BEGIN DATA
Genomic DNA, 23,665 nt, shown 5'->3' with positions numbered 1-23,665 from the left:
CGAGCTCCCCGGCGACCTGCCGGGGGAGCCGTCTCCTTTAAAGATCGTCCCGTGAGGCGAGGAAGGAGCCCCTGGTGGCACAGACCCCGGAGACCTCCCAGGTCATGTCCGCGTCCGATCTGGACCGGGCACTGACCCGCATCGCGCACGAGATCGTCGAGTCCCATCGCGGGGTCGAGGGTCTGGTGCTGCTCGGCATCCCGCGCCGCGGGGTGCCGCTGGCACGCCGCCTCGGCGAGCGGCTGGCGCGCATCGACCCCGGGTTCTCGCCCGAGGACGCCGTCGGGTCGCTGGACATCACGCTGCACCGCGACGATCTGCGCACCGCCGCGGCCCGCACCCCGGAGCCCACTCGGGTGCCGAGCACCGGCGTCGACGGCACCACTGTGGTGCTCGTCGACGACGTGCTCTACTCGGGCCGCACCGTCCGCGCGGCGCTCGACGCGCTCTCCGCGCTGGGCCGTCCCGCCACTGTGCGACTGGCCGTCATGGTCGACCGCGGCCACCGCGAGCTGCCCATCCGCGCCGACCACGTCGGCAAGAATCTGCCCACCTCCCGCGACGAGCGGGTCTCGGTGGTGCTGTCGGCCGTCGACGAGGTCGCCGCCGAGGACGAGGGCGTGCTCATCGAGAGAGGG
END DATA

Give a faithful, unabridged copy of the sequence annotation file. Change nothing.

Genomic DNA, 23,665 nt, shown 5'->3' with positions numbered 1-23,665 from the left:
CGAGCTCCCCGGCGACCTGCCGGGGGAGCCGTCTCCTTTAAAGATCGTCCCGTGAGGCGAGGAAGGAGCCCCTGGTGGCACAGACCCCGGAGACCTCCCAGGTCATGTCCGCGTCCGATCTGGACCGGGCACTGACCCGCATCGCGCACGAGATCGTCGAGTCCCATCGCGGGGTCGAGGGTCTGGTGCTGCTCGGCATCCCGCGCCGCGGGGTGCCGCTGGCACGCCGCCTCGGCGAGCGGCTGGCGCGCATCGACCCCGGGTTCTCGCCCGAGGACGCCGTCGGGTCGCTGGACATCACGCTGCACCGCGACGATCTGCGCACCGCCGCGGCCCGCACCCCGGAGCCCACTCGGGTGCCGAGCACCGGCGTCGACGGCACCACTGTGGTGCTCGTCGACGACGTGCTCTACTCGGGCCGCACCGTCCGCGCGGCGCTCGACGCGCTCTCCGCGCTGGGCCGTCCCGCCACTGTGCGACTGGCCGTCATGGTCGACCGCGGCCACCGCGAGCTGCCCATCCGCGCCGACCACGTCGGCAAGAATCTGCCCACCTCCCGCGACGAGCGGGTCTCGGTGGTGCTGTCGGCCGTCGACGAGGTCGCCGCCGAGGACGAGGGCGTGCTCATCGAGAGAGGG